Solid Waste Incineration

Landfilling of MSW is the preferred disposal method. But the shortage of suitable sites and the regulations and controls now applicable to the construc­tion and operation of new landfills, the operation of existing landfills, and the closure methods and subsequent monitoring requirements have led to renewed interest in incineration. MSW disposal by open-air burning and incineration in small — and large-scale facilities without energy recovery has been practiced for many years. Some small — and many large-scale MSW incineration systems now incorporate energy recovery systems for steam and thermal energy. Some produce electric power as discussed below. MSW incineration plants with energy recovery span a large throughput range—about 50 to 4000 t/day of MSW

In the United States, three main technologies are used for waste-to-energy facilities: mass burn for MSW, modular mass burn, and RDF (Berenyi, 1995). Many of the modern plants in operation are based on European combustion hardware and utilize a waste-heat boiler or a waterwall system to produce steam. In mass burn technology, which is used in the majority of facilities, MSW is combusted as received or with minimum processing to reduce the size of the pieces and clumps present in the mixture and to separate some of the material. At most locations, large appliances, car batteries, and hazardous materials are removed at the tipping floor. Most mass burn plants use waterwall incineration technologies; some use refractory-lined furnaces, rotary combus­tors, and a few other configurations. Modular mass burn facilities often use one or more small-scale combustion units to process smaller quantities of MSW than the waterwall systems. Steam is commonly generated from the hot flue gases in many modular plants using a two-chamber furnace design. Final combustion occurs in the second chamber. For plants based on RDF technolo­gies, MSW is first shredded and then separated into the combustible fraction or RDF, and selected recyclables, such as the ferrous fraction, aluminum, and glass. RDF is usually burned in semisuspension or suspension-fired furnaces or cofired with other fuels. It is also cofired in minor amounts with coal to produce steam in some of the larger power plants or with dewatered municipal biosolids in some plants. Separation of the RDF and recyclables is accomplished with various combinations of magnets, eddy-current devices, air classifiers, trommel screens, rotary drums, flotation devices, and pulping devices (see Chapter 6). Some processes involve the production of powdered RDF or pellet­ized material for use as fuels.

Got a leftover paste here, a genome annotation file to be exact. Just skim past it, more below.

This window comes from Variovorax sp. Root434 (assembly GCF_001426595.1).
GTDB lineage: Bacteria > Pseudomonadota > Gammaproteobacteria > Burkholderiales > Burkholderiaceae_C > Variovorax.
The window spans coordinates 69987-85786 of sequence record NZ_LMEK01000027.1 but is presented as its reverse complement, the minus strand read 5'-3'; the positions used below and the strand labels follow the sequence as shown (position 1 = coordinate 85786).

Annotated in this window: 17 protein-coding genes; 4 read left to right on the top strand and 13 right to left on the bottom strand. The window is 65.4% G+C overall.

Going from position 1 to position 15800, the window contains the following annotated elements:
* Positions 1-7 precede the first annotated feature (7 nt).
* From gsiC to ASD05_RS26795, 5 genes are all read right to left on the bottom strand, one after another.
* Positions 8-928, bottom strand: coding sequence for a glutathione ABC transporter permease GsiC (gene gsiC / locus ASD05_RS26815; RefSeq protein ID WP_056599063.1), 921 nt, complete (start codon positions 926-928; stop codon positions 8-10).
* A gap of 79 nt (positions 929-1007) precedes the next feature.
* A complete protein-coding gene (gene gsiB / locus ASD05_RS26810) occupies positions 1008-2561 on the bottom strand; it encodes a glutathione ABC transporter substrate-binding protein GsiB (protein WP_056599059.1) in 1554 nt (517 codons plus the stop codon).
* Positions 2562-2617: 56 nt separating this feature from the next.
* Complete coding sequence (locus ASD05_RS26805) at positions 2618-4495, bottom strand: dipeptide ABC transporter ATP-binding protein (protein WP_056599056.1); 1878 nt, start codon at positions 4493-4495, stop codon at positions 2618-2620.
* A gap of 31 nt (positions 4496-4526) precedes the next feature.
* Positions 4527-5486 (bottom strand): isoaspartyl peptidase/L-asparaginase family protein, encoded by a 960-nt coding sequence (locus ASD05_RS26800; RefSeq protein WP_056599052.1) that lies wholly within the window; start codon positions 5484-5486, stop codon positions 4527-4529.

Numerous industrial solid wastes are disposed of in incinerators that have energy recovery capability. Most of these systems are smaller than MSW incin­erators. The compositions of specific industrial wastes are more uniform than those of MSW, but the range of waste categories is so broad that special hardware and furnaces must sometimes be used. Rotary kilns, multihearth furnaces, and fluidized-bed incinerators have been employed for industrial waste incineration systems.